These studies were conducted to investigate the biological mechanism of musculoskeletal shockwaves.
These studies were conducted to investigate the biological mechanism of musculoskeletal shockwaves. The investigations were independently performed in tendon and bone, and at the tendon-bone interface in rabbits. The study limbs were treated with shockwaves, whereas the control limbs received sham treatment with no shockwave. The evaluations included histomorphological examination, biomechanical analysis and immunohistochemical assessments of angiogenic growth indicators including endothelial nitric oxide synthase (eNOS), vessel endothelial growth factor (VEGF), bone morphological protein (BMP-2) and proliferating cell nuclear antigen (PCNA).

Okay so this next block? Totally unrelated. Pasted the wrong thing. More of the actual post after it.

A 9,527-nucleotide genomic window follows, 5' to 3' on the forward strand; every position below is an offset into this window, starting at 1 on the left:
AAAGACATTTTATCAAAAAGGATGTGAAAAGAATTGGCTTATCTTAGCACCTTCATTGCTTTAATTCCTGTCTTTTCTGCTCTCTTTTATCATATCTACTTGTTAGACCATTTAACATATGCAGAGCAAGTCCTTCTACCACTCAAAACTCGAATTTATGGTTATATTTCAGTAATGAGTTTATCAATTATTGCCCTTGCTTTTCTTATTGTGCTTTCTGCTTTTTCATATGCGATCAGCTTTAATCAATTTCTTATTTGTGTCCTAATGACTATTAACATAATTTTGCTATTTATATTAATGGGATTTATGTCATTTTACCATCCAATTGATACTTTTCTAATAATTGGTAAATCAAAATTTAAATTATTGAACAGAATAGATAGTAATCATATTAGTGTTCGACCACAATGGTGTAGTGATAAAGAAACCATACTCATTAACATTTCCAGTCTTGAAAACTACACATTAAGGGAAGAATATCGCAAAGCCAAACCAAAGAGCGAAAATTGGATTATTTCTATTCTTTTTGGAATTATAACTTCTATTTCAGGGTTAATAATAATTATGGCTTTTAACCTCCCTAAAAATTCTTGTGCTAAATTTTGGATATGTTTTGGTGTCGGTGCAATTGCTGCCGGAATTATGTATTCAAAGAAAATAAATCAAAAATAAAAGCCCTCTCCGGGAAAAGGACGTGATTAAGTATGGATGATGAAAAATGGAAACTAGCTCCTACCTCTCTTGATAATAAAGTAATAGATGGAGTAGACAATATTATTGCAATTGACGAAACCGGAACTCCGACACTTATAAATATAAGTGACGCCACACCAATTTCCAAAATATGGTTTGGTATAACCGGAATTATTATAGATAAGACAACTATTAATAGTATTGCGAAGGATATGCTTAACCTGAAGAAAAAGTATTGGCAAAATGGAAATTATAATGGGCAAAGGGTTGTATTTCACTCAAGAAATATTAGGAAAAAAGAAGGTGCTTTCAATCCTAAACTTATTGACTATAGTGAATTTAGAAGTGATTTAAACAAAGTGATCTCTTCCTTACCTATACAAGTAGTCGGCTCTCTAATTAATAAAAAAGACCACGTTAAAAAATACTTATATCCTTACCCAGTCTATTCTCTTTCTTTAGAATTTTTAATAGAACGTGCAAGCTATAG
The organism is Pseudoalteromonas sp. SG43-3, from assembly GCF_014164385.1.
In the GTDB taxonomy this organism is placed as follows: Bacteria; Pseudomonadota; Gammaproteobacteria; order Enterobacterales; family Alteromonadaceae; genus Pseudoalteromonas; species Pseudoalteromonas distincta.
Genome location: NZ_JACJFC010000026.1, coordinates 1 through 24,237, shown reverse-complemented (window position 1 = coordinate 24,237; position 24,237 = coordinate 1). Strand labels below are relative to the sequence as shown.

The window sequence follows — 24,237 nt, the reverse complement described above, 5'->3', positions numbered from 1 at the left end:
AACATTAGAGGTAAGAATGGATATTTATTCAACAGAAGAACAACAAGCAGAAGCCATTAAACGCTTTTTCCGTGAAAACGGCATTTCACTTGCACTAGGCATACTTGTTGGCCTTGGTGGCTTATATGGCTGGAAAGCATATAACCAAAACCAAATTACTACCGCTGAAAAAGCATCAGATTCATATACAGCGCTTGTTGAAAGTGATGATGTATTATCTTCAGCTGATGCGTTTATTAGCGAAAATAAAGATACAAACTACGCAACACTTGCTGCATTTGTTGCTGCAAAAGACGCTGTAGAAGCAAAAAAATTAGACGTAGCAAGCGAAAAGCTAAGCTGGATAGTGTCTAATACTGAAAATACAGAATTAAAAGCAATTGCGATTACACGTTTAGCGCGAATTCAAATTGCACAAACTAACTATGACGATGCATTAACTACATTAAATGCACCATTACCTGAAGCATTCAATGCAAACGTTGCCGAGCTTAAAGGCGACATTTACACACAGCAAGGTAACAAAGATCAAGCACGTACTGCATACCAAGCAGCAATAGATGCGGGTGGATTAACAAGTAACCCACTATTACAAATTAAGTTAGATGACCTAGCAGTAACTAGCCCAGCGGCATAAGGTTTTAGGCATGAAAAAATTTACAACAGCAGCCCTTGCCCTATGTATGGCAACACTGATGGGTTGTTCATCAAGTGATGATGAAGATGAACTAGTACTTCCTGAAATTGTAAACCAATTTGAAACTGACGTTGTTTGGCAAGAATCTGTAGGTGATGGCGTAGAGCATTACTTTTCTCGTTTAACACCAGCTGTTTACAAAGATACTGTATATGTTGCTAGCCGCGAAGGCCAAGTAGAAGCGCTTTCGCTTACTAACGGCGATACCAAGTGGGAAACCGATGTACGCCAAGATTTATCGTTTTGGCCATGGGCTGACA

The results showed higher bone strength and bone mass, and better tensile strength of the graft at tendon-bone interface in the shockwave group than the control group. Furthermore, shockwave treatment significantly induced the ingrowth of neovascularization associated with increased expressions of angiogenic growth indicators in tendon and bone, and at the tendon-bone interface as compared with the control. The effects of shock waves appeared to be time-dependent as well as being dose-dependent. In conclusion, extracorporeal shock wave produced consistent biological effects in tendon and bone, and at the tendon-bone interface. The biological mechanism of musculoskeletal shockwaves appeared to stimulate the expressions of angiogenic growth factors and induce the ingrowth of neovascularization. Neovascularization may play a role in the improvement of blood supply and healing of tendon and bone.More professional studies